Te Mātāwai and Waka Kotahi NZ Transport Agency have agreed to make joint decisions on the next set of bilingual traffic signs that are expected to progress to public consultation later in 2022.
The He Tohu Huarahi Māori Partnership Rōpū will be supported by a multi-disciplinary team from both organisations and an expert panel of te reo Māori translators from across the motu.
Te Mātāwai is an authority derived from Iwi and Māori and is the Crown partner for Māori language revitalisation.
Te Mātāwai Board Co-Chair Reikura Kahi says she and fellow partnership rōpū member Mātai Smith are clear that their focus will be on ensuring iwi Māori views are heard and acted on so that iwi and Māori identity is enhanced at the local level.
“Our vision is Kia ūkaipō anō te reo, to restore te reo Māori as the nurturing first language in the home.
“We have seen the commitment to our language increase in the media, on television, in supermarkets and contemporary music, so seeing more te reo Māori at a community level where whānau live and play is a logical and critical next step.”
Supported by Te Manatū Waka Ministry of Transport and Te Taura Whiri I te Reo Māori Māori Language Commission, the final groups of signs will be shared for feedback with a wider iwi/Māori audience and Local Government, who will be responsible for implementing the signs on local roads. Public consultation will also be required as the signs involve making official Rule changes.
Director of Land Transport Kane Patena says the Waka Kotahi vision of contributing to having te reo Māori seen heard and spoken is aligned with Te Mātāwai.
“We are excited about the energy, expertise and commitment to te reo Māori that Te Mātāwai brings to the tēpu. And we expect to make decisions as a Partnership Rōpū that will uphold our values of kotahitanga and manaakitanga.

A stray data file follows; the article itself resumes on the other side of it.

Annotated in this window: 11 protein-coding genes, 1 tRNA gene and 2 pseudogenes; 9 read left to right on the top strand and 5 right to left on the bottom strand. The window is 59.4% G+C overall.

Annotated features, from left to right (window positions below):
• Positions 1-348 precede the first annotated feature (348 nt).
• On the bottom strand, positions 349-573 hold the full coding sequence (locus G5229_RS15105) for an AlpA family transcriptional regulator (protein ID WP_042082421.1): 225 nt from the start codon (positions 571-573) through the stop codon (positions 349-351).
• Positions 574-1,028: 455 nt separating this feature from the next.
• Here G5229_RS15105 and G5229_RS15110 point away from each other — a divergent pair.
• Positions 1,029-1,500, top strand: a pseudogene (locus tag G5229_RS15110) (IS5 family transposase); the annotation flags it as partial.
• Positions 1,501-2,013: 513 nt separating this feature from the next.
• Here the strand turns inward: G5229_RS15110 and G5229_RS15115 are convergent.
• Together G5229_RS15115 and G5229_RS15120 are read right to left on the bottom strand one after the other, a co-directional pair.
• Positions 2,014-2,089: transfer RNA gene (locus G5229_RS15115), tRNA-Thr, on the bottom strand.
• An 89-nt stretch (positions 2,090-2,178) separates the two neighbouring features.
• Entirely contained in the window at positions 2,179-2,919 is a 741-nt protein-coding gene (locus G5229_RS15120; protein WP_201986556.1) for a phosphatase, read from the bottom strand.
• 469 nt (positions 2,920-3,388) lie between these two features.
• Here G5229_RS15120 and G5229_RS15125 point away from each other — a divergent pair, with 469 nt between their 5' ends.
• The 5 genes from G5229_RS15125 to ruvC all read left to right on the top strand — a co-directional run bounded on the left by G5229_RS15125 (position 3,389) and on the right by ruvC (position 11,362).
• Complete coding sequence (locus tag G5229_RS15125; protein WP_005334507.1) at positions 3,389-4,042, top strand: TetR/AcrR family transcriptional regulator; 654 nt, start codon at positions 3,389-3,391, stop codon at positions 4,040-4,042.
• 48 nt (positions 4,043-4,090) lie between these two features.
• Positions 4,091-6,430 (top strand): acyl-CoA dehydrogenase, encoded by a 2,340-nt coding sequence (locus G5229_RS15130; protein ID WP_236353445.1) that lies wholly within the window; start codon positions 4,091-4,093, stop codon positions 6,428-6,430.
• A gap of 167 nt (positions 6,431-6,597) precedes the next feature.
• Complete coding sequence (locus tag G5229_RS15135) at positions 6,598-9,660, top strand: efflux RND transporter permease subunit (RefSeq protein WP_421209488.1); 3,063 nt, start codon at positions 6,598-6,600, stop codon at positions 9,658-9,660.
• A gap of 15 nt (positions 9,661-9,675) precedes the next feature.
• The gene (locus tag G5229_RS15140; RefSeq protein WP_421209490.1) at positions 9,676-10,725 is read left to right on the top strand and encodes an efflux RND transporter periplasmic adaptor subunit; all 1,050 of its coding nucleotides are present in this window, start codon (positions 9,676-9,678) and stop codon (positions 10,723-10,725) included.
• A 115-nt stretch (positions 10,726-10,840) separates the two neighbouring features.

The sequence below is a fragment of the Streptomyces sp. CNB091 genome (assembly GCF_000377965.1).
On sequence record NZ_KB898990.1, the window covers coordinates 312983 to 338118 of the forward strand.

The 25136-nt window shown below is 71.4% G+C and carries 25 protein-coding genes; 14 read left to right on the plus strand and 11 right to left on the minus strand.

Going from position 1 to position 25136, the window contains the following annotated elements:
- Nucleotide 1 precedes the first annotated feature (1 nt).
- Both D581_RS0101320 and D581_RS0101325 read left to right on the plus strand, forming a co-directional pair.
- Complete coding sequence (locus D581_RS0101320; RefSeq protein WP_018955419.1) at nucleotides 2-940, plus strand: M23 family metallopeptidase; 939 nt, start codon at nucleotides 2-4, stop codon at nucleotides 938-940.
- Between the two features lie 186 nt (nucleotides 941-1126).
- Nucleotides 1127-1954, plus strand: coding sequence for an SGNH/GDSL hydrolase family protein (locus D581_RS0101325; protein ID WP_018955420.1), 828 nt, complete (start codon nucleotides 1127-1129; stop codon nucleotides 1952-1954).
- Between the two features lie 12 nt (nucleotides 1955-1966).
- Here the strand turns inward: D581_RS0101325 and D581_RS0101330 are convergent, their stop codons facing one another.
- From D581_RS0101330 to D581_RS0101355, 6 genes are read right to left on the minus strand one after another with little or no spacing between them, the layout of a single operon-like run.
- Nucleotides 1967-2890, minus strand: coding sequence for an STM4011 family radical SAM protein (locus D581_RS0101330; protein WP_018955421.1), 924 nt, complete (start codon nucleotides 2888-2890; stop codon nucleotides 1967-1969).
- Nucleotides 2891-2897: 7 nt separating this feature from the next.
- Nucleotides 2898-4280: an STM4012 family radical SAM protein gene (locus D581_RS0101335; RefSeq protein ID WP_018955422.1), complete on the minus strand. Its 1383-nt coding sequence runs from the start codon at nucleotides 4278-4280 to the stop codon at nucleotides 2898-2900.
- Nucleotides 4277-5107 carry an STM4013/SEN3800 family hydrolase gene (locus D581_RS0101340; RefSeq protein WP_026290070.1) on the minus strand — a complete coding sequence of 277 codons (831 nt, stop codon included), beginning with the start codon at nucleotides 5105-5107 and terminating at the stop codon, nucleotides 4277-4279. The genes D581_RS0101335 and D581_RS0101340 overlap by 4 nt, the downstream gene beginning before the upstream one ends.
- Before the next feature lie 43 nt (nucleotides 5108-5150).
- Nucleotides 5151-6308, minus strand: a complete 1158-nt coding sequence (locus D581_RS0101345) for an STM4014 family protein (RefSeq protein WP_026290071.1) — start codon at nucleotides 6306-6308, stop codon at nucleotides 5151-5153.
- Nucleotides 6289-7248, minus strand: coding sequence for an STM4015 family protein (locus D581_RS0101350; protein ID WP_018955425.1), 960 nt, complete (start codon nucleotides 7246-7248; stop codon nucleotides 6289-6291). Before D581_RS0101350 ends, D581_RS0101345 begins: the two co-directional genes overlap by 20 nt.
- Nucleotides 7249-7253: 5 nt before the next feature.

“Bilingual signs have been used on the roads for some time but progressing these groups of signs at once will help with more consistent, cost-effective and safe use across Aotearoa New Zealand.”
It’s currently expected the bilingual signs will be implemented as new projects are progressed or as older or damaged signs need to be replaced.
A Kura School signs suite was released for public consultation late last year.. An announcement will be made in due course and will include the final specifications for the signs.
Waka Kotahi NZ Transport Agency has undertaken research to identify international precedents and to examine the safety implications of bilingual signage. Numerous countries use bilingual signs and no evidence was found of bilingual signage increasing the number of people being killed or seriously injured where this has been measured (for example in Scotland).